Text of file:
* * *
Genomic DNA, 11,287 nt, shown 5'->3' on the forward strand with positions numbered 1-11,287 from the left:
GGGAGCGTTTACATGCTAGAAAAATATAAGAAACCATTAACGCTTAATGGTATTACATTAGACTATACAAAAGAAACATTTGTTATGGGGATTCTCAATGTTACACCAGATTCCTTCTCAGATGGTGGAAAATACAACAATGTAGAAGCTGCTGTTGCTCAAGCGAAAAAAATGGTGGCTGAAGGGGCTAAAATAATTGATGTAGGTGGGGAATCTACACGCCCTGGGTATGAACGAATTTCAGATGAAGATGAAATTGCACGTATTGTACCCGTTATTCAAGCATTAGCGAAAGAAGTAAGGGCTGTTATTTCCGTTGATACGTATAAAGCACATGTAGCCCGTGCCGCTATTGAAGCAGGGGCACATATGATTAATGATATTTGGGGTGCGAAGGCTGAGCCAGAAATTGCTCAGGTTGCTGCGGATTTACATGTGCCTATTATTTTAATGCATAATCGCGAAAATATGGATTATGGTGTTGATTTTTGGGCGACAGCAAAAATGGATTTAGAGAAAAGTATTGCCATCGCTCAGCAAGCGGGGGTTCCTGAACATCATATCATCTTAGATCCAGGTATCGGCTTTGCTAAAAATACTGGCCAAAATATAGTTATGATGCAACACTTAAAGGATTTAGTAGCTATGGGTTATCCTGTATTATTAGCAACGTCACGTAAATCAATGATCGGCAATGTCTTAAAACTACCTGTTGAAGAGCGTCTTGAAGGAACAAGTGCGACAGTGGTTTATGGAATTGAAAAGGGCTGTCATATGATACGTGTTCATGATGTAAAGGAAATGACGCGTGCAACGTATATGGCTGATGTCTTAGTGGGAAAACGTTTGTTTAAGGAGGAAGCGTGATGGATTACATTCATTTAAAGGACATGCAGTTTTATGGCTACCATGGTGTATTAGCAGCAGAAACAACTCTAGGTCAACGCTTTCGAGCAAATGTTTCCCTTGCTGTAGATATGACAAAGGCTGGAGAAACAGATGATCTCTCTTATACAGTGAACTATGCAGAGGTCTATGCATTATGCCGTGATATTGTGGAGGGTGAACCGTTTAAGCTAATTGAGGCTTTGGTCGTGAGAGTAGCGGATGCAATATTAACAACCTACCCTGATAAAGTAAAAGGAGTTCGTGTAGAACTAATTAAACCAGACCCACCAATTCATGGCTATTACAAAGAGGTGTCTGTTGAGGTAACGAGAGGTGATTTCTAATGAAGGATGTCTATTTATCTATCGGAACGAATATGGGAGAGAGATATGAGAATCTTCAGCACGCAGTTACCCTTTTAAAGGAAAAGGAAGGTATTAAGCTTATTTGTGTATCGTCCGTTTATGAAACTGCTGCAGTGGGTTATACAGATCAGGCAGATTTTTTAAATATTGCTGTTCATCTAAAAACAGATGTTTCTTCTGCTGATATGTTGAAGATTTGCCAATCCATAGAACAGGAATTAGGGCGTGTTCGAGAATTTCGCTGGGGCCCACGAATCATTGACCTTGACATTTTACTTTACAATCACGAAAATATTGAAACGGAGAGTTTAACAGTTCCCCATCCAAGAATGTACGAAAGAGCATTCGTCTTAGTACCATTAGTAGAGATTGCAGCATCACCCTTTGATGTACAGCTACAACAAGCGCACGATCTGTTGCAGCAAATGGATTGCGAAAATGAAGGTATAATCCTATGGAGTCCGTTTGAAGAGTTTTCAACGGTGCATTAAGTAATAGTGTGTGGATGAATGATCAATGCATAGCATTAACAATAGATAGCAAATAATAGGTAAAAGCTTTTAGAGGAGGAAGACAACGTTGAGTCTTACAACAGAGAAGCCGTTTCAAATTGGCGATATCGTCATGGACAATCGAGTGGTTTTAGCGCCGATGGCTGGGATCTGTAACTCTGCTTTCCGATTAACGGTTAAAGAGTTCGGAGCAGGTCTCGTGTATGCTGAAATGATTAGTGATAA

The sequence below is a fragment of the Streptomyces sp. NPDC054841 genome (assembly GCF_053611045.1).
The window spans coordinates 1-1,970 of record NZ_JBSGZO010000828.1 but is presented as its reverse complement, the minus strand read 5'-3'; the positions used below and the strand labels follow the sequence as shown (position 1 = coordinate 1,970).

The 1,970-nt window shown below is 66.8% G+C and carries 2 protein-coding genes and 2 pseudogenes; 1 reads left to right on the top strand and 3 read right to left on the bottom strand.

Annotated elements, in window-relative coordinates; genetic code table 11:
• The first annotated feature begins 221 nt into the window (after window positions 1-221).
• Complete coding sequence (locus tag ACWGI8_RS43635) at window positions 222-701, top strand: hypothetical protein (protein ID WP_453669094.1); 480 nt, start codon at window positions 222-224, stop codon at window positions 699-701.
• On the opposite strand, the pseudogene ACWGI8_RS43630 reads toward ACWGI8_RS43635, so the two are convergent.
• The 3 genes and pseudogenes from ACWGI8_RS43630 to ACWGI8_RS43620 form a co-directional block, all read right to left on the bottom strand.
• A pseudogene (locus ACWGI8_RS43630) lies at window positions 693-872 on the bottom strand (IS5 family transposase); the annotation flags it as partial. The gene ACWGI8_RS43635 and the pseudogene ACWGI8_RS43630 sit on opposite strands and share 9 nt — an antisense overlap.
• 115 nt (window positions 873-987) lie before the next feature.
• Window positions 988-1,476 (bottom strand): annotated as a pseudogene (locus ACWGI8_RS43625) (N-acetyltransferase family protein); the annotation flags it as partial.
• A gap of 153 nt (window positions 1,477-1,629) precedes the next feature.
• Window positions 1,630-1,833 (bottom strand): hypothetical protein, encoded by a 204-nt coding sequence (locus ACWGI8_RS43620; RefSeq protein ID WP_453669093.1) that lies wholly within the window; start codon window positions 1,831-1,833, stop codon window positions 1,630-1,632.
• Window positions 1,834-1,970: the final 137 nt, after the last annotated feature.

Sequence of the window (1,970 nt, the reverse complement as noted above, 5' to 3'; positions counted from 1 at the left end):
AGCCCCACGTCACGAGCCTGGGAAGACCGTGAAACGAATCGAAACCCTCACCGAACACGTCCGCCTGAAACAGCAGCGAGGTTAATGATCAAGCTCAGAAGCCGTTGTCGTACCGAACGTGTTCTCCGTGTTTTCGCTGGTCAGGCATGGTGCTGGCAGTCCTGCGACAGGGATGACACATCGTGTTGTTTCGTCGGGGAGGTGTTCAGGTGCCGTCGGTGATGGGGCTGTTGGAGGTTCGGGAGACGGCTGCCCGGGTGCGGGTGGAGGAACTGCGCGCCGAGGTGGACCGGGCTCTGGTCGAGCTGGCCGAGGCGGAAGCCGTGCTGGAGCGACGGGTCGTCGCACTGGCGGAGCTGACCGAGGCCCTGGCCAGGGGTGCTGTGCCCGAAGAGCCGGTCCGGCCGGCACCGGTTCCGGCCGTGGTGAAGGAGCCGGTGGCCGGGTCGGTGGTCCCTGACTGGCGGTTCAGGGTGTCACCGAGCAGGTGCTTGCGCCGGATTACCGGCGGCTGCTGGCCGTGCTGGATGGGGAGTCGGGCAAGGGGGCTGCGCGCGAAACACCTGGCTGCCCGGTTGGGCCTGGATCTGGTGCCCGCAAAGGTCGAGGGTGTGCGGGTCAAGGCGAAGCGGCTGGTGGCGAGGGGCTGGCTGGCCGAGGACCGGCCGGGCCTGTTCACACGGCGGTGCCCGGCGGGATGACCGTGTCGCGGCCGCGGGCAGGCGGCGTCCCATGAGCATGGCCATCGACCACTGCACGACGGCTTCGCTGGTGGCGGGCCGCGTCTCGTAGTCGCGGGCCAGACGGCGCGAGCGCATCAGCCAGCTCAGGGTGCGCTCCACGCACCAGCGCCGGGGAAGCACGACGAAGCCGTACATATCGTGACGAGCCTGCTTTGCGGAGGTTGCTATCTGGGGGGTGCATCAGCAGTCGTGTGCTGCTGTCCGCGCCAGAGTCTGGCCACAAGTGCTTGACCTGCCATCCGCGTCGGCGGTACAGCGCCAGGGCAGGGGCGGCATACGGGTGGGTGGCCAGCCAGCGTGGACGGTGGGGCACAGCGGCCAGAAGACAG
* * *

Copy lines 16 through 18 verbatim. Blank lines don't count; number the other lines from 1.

• Window positions 1,834-1,970: the final 137 nt, after the last annotated feature.

Sequence of the window (1,970 nt, the reverse complement as noted above, 5' to 3'; positions counted from 1 at the left end):
AGCCCCACGTCACGAGCCTGGGAAGACCGTGAAACGAATCGAAACCCTCACCGAACACGTCCGCCTGAAACAGCAGCGAGGTTAATGATCAAGCTCAGAAGCCGTTGTCGTACCGAACGTGTTCTCCGTGTTTTCGCTGGTCAGGCATGGTGCTGGCAGTCCTGCGACAGGGATGACACATCGTGTTGTTTCGTCGGGGAGGTGTTCAGGTGCCGTCGGTGATGGGGCTGTTGGAGGTTCGGGAGACGGCTGCCCGGGTGCGGGTGGAGGAACTGCGCGCCGAGGTGGACCGGGCTCTGGTCGAGCTGGCCGAGGCGGAAGCCGTGCTGGAGCGACGGGTCGTCGCACTGGCGGAGCTGACCGAGGCCCTGGCCAGGGGTGCTGTGCCCGAAGAGCCGGTCCGGCCGGCACCGGTTCCGGCCGTGGTGAAGGAGCCGGTGGCCGGGTCGGTGGTCCCTGACTGGCGGTTCAGGGTGTCACCGAGCAGGTGCTTGCGCCGGATTACCGGCGGCTGCTGGCCGTGCTGGATGGGGAGTCGGGCAAGGGGGCTGCGCGCGAAACACCTGGCTGCCCGGTTGGGCCTGGATCTGGTGCCCGCAAAGGTCGAGGGTGTGCGGGTCAAGGCGAAGCGGCTGGTGGCGAGGGGCTGGCTGGCCGAGGACCGGCCGGGCCTGTTCACACGGCGGTGCCCGGCGGGATGACCGTGTCGCGGCCGCGGGCAGGCGGCGTCCCATGAGCATGGCCATCGACCACTGCACGACGGCTTCGCTGGTGGCGGGCCGCGTCTCGTAGTCGCGGGCCAGACGGCGCGAGCGCATCAGCCAGCTCAGGGTGCGCTCCACGCACCAGCGCCGGGGAAGCACGACGAAGCCGTACATATCGTGACGAGCCTGCTTTGCGGAGGTTGCTATCTGGGGGGTGCATCAGCAGTCGTGTGCTGCTGTCCGCGCCAGAGTCTGGCCACAAGTGCTTGACCTGCCATCCGCGTCGGCGGTACAGCGCCAGGGCAGGGGCGGCATACGGGTGGGTGGCCAGCCAGCGTGGACGGTGGGGCACAGCGGCCAGAAGACAG